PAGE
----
A new study indicates terrorist threats against the United States have changed since the September 11, 2001 attacks, becoming smaller in scale and often originating from domestic sources. The report was issued Friday by the Bipartisan Policy Center in Washington.
The 19 hijackers who attacked the United States on September 11, 2001, were all Arabs. None was a U.S. citizen.
In the nine years since, much has changed.
The study by the Bipartisan Policy Center says the threat has shifted to Americans aligned with al-Qaida and other terrorist groups, and the United States has been slow to prevent it. Stephen Flynn, a security analyst, took part in the study.
"Much smaller scale attacks, particularly if drawn from domestic recruits, are almost impossible for our national security intelligence community, as it's currently constructed, to detect and intercept. As a practical matter, it means we will almost certainly have successful terrorist attacks on U.S. soil and we need to start coming to grips with that," he said.
An example is the foiled Times Square bombing. The Pakistani-American who pleaded guilty to terrorism was drawn to the cause and trained overseas. The study ties at least 43 American citizens or U.S. residents to terrorism crimes last year. That is the most in any year since the 2001 attacks.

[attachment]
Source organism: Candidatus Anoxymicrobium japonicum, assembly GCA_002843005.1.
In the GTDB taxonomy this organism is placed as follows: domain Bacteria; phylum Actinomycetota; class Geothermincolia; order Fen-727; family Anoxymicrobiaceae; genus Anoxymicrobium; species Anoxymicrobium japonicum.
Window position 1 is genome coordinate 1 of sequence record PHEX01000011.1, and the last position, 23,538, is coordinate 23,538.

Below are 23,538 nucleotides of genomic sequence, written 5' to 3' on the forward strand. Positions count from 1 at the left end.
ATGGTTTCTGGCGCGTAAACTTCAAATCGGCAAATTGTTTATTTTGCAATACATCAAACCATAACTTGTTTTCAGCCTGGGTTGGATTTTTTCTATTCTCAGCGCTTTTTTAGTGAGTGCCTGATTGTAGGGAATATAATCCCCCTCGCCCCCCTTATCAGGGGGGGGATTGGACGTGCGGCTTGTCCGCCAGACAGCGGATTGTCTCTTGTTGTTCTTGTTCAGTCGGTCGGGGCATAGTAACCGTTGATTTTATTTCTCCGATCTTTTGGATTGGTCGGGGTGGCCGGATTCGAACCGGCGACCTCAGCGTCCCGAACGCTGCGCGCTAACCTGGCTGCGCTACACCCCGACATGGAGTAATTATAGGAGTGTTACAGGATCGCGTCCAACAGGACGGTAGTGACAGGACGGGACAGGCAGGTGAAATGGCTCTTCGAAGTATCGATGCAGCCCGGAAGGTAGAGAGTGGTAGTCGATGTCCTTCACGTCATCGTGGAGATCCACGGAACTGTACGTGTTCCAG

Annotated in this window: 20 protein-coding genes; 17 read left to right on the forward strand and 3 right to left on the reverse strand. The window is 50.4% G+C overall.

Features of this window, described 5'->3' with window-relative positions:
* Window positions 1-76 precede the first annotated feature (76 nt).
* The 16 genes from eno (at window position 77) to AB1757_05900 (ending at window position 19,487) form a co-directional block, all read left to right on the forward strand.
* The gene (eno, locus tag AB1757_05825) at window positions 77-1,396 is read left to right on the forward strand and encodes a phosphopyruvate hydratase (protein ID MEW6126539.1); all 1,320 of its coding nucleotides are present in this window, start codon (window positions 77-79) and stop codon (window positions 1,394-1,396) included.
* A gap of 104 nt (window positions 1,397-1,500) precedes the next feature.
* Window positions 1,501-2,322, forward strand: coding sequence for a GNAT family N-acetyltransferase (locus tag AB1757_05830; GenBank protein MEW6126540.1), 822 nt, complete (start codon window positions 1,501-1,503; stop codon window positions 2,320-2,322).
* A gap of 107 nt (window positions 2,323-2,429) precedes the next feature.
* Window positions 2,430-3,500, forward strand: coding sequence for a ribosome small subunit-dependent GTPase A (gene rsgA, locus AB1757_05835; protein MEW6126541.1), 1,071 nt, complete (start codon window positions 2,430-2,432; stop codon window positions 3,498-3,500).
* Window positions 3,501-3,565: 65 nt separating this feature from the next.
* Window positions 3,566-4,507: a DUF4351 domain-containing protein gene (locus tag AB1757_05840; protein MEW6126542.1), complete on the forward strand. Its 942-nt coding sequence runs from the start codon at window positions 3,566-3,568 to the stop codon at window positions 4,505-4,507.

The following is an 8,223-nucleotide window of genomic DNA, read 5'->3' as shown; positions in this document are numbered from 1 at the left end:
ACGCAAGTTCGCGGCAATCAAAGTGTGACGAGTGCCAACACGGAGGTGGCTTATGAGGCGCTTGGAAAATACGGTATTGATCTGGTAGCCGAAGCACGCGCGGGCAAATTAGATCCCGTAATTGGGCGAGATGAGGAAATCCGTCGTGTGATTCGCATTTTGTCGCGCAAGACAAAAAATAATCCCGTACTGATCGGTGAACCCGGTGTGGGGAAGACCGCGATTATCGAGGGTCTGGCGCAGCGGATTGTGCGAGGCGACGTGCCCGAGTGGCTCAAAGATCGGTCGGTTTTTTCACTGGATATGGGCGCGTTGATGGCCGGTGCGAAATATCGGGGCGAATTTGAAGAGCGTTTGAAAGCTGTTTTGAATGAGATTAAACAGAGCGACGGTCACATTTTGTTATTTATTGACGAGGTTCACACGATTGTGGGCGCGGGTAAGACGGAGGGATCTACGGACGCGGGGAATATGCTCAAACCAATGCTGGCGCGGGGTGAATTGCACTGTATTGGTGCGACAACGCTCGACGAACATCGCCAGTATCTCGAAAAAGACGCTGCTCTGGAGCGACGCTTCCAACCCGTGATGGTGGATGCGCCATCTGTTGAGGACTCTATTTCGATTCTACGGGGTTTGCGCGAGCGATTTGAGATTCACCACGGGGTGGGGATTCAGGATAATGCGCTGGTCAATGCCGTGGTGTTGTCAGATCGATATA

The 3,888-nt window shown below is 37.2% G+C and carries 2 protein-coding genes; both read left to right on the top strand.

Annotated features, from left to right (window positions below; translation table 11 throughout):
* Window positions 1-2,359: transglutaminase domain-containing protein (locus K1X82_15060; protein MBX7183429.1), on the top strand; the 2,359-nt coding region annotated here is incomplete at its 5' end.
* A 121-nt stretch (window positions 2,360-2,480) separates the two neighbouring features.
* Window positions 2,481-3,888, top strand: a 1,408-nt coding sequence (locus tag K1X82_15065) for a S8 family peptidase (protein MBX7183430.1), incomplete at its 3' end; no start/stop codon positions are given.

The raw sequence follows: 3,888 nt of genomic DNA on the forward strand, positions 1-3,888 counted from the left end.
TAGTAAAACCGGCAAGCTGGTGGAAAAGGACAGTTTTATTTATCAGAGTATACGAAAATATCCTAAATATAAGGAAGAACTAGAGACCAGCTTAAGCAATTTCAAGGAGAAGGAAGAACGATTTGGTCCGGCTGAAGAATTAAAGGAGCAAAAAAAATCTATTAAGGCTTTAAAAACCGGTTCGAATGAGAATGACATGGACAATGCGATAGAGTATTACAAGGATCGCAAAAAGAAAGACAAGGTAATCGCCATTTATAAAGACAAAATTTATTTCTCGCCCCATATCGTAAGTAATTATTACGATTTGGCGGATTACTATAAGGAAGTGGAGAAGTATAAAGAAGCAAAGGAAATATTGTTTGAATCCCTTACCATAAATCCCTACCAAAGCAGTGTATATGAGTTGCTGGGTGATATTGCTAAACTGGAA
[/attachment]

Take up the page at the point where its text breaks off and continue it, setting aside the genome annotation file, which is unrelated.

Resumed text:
Bruce Hoffman, a specialist on terrorism, co-authored the study. "Individuals looking to receive terrorist training, unfortunately today have more destinations they can select to go to. We've had incidents just in the past month of individuals attempting for instance to go to Somalia, rather than Pakistan," he said.
Recent public outcry over plans to build an Islamic center near the World Trade Center site, and a Florida religious group's threats to burn copies of the Quran, play into the hands of al-Qaida, says Thomas Kean. He helped to lead the study.
"These kind of debates do not help when we are trying to prevent people from being recruited. And, they do not help I don't think, in the war on ideas," he said.
Another study leader, Lee Hamilton, says the United States must reach out to the world's Muslims. "1.3or 1.4 -whatever it is - billion Muslims from London to Jakarta. An enormously important force in the world. We have to understand it much, much better than we do and how to address it," he said.
Kean and Hamilton say one way to do that is to recommend U.S. policy changes. Which they promise to do, in a later report.